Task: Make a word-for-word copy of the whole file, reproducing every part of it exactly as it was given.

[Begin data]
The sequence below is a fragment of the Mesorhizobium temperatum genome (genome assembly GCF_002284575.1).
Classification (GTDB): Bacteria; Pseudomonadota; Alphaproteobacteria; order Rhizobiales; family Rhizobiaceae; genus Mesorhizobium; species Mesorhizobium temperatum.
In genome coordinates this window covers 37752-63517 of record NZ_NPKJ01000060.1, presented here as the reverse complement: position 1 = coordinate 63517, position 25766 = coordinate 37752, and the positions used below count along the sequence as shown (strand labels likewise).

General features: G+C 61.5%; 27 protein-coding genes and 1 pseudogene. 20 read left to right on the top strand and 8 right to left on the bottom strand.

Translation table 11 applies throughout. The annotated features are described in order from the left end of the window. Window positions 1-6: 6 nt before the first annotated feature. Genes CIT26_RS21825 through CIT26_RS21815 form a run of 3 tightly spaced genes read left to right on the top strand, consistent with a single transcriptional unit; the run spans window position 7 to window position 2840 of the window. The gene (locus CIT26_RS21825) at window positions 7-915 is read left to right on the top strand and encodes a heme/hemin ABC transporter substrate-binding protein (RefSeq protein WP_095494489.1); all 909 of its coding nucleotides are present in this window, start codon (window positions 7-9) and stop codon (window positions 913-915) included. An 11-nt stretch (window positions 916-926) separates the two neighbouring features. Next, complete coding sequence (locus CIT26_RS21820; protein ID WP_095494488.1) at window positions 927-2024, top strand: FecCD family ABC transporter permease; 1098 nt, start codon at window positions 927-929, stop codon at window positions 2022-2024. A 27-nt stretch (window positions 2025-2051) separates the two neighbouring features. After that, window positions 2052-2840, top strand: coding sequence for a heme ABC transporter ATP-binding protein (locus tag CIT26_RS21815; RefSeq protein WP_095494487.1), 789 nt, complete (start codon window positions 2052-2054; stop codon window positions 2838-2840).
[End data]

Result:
The sequence below is a fragment of the Mesorhizobium temperatum genome (genome assembly GCF_002284575.1).
Classification (GTDB): Bacteria; Pseudomonadota; Alphaproteobacteria; order Rhizobiales; family Rhizobiaceae; genus Mesorhizobium; species Mesorhizobium temperatum.
In genome coordinates this window covers 37752-63517 of record NZ_NPKJ01000060.1, presented here as the reverse complement: position 1 = coordinate 63517, position 25766 = coordinate 37752, and the positions used below count along the sequence as shown (strand labels likewise).

General features: G+C 61.5%; 27 protein-coding genes and 1 pseudogene. 20 read left to right on the top strand and 8 right to left on the bottom strand.

Translation table 11 applies throughout. The annotated features are described in order from the left end of the window. Window positions 1-6: 6 nt before the first annotated feature. Genes CIT26_RS21825 through CIT26_RS21815 form a run of 3 tightly spaced genes read left to right on the top strand, consistent with a single transcriptional unit; the run spans window position 7 to window position 2840 of the window. The gene (locus CIT26_RS21825) at window positions 7-915 is read left to right on the top strand and encodes a heme/hemin ABC transporter substrate-binding protein (RefSeq protein WP_095494489.1); all 909 of its coding nucleotides are present in this window, start codon (window positions 7-9) and stop codon (window positions 913-915) included. An 11-nt stretch (window positions 916-926) separates the two neighbouring features. Next, complete coding sequence (locus CIT26_RS21820; protein ID WP_095494488.1) at window positions 927-2024, top strand: FecCD family ABC transporter permease; 1098 nt, start codon at window positions 927-929, stop codon at window positions 2022-2024. A 27-nt stretch (window positions 2025-2051) separates the two neighbouring features. After that, window positions 2052-2840, top strand: coding sequence for a heme ABC transporter ATP-binding protein (locus tag CIT26_RS21815; RefSeq protein WP_095494487.1), 789 nt, complete (start codon window positions 2052-2054; stop codon window positions 2838-2840).